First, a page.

Right posture and how it affects your breathing

In this bizarre world of technology where all we do are desk jobs, scrolling through social media, and binge-watching Netflix for extended hours, Seeing someone with an upright and in a correct sitting or standing position is rare! Poor posture does not only cause backache problems and cosmetic deformities, but it can also significantly affect your breathing pattern and general health. Slouch over, take a deep breath, and notice how it changes your breathing. 

What is poor posture? 

In this modern world, people have a dysfunctional sedentary lifestyle that leads to many visible and invisible changes in our bodies. Text neck is a modern age term that is used to describe a forward head posture our sedentary lifestyle has imposed on us. A poor posture has features such as forward head posture, protruding neck, excessively curved upper back, and rounding of the shoulders resulting in chest and rib cage collapsing. Poor posture has the following effects on overall health: 

  • Neck, jaw and shoulder pain
  • Muscles spasm of the neck
  • Intercostal muscles and diaphragm (respiratory muscles) are unable to contract well to create a vacuum to draw air into the lungs. 
  • Compresses the thoracic region
  • Compromised, distorted and shallow breathing
  • Joints and ligaments deterioration
  • Spinal discs and vertebrae are worn down
  • fatigue

Poor posture for extended periods compresses the thoracic region and limits the diaphragm’s ability to contract. As the chest volume decreases, the potential of lungs to expand to their full capacity also reduces. If this behavior is continued over time, the unexpanded parts of the lung convert to dead spaces that no longer participate in breathing and exchange of oxygenation. The result is a progressive loss of lung function over time.

A 2006 study from the American Academy of Physical Medicine and Rehabilitation showed that slumping produced the worst lung capacity and expiratory flow compared to normal sitting and a posture designed to mimic standing spinal alignment (1). 

The right posture and how it affects your breathing

Breathing and posture are undeniably interlinked, and both either help or hinder the other. A right posture is necessary for good and beneficial breathing. It reduces the forces applied to muscles, joints, and internal organs to let everything work in less stress. (2)

Right sitting posture:

  • Keep your feet flat on the floor with ankles ahead of the knee.
  • Back thighs and hips should be fully supported. 
  • Do not cross your legs
  • Relax your shoulders, and make sure they are not rounded. 
  • Do not sit continuously for hours and take brief walks. 

Right standing position: 

  • Stand straight and erect. 
  • Neither leaning forward nor leaning backward. 
  • Head, neck, and torso should be in the correct alignment.
  • Let your arms hang down at your sides
  • Weight distributed evenly on both feets

Right posture is necessary for breath management, volume, and resonance. It helps and allows our body to breathe in a way it was designed to breathe. When inhaling, the abdominal muscles relax, for the diaphragm and intercostal muscle to contract downwards and push our organs away to create a vacuum, drawing air into the lungs. When exhaling, intercostal muscles and diaphragm relax to allow the abdominals to contract and exhale air out of the lungs. (3)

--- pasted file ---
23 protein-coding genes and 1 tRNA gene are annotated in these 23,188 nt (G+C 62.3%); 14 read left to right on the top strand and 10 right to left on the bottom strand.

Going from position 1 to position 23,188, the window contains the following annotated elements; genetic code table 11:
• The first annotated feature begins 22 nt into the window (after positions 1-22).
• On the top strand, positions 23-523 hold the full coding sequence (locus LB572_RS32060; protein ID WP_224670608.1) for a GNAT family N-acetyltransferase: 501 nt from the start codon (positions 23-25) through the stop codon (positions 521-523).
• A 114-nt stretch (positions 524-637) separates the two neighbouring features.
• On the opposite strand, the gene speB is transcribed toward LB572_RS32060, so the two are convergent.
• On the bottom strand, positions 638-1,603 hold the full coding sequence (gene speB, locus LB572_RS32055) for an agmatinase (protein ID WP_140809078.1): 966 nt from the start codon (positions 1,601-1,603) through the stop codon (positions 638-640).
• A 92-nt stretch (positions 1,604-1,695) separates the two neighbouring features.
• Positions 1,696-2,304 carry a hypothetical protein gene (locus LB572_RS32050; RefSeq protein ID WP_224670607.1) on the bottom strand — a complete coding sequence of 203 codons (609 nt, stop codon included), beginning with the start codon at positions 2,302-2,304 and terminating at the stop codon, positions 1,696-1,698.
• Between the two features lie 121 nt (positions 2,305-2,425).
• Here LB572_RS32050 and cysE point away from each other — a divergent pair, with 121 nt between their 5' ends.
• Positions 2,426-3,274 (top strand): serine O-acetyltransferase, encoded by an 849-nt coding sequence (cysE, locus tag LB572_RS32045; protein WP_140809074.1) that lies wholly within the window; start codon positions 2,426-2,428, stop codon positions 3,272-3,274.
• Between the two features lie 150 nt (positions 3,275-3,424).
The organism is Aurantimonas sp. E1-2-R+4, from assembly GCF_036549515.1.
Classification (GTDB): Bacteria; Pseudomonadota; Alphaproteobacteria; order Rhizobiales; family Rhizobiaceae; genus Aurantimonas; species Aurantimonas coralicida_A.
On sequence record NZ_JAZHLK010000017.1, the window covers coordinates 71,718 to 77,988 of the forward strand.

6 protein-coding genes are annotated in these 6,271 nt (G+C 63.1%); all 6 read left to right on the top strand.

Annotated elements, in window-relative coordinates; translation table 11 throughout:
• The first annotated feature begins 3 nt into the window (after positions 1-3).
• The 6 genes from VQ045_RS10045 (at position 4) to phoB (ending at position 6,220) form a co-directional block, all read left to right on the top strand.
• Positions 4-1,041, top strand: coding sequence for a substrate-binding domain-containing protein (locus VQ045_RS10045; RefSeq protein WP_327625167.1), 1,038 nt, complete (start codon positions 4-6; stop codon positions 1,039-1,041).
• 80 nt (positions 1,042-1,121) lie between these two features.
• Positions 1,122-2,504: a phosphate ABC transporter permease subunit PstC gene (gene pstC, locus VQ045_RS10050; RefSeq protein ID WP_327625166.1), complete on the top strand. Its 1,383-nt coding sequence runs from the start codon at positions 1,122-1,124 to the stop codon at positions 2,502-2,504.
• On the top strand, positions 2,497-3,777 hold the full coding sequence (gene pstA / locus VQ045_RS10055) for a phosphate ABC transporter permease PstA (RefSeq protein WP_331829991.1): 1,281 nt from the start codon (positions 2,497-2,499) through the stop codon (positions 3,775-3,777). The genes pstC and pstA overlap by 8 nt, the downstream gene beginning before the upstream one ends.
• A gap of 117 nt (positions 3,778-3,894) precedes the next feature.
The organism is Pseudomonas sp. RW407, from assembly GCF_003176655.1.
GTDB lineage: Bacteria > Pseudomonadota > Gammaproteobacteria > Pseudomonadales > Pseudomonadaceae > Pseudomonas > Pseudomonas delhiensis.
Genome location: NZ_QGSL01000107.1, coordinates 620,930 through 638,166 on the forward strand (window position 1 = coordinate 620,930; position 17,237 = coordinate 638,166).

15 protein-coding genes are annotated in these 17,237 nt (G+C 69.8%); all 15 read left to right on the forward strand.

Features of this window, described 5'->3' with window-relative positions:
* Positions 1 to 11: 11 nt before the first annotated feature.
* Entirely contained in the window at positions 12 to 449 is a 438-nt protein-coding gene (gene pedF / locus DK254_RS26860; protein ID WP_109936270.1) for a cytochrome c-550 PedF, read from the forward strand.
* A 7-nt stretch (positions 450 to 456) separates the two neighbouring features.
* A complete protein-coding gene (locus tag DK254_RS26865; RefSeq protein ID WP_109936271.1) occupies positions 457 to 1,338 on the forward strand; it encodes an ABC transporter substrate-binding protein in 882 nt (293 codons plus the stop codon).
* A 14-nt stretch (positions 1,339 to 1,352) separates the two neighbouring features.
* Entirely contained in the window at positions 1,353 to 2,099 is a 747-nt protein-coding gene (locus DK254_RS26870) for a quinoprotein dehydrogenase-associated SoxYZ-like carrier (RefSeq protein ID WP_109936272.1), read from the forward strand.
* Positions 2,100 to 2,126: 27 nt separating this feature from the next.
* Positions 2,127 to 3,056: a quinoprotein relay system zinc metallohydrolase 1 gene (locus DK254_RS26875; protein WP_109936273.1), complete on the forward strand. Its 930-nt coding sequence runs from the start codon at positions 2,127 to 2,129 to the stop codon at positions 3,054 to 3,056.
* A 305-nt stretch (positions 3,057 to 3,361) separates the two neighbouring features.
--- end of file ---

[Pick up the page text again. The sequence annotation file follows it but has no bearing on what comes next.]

How to improve posture and breathing?

It is never too late to change a faulty posture as it directly affects our mood, emotions, general health, and breathing pattern

  • Look outside of the screen. Health should always come first. Regularly engage in physical activities that promote lung functions, such as morning walks, exercising, taking stairs instead of elevators whenever possible, swimming, and other such activities that make you take your focus off screens. 
  • Change your posture into a better one. Adopt a correct way of sitting, standing, or sleeping to get the maximum health and mental benefits. Replace sitting desks for standing work tables, get a straighter back couch instead of sloughing cushioned one. Binge shows while sitting than lying most of the time, but most importantly do not forget to get up once or twice between those episodes for a short walk or to stretch those resting muscles.
  • Perform breathing techniques. Controlled breathing techniques will help activate the diaphragm, reduce anxiety, stress, and depression. Most of these breathing exercises begin with the correction of posture to allow the lungs to expand fully to their maximum potential. 
  • Focus and consistency. Long years of sedentary lifestyle can not heal with a single day of following a good and healthy posture. It takes time and consistent effort. (4)

As you improve your posture and breathing, your energy level increases, and overall health gets better. Sit a little straighter and breathe a little deeper for healthy breathing and lifestyle. 

References:

  1. Ahmadi A, Maroufi N, Sarrafzadeh J. Evaluation of forward head posture in sitting and standing positions. European spine journal. 2016 Nov 1;25(11):3577-82.
  2. Jones FP, Hanson JA, Gray FE. Head balance and sitting posture II: the role of the sternomastoid muscle. The Journal of Psychology. 1961 Oct 1;52(2):363-7.
  3. Lee, L. J., Chang, A. T., Coppieters, M. W., & Hodges, P. W. (2010). Changes in sitting posture induce multiplanar changes in chest wall shape and motion with breathing. Respiratory physiology & neurobiology, 170(3), 236-245.
  4. Szczygieł E, Blaut J, Zielonka-Pycka K, Tomaszewski K, Golec J, Czechowska D, Masłoń A, Golec E. The impact of deep muscle training on the quality of posture and breathing. Journal of motor behavior. 2018 Mar 4;50(2):219-27.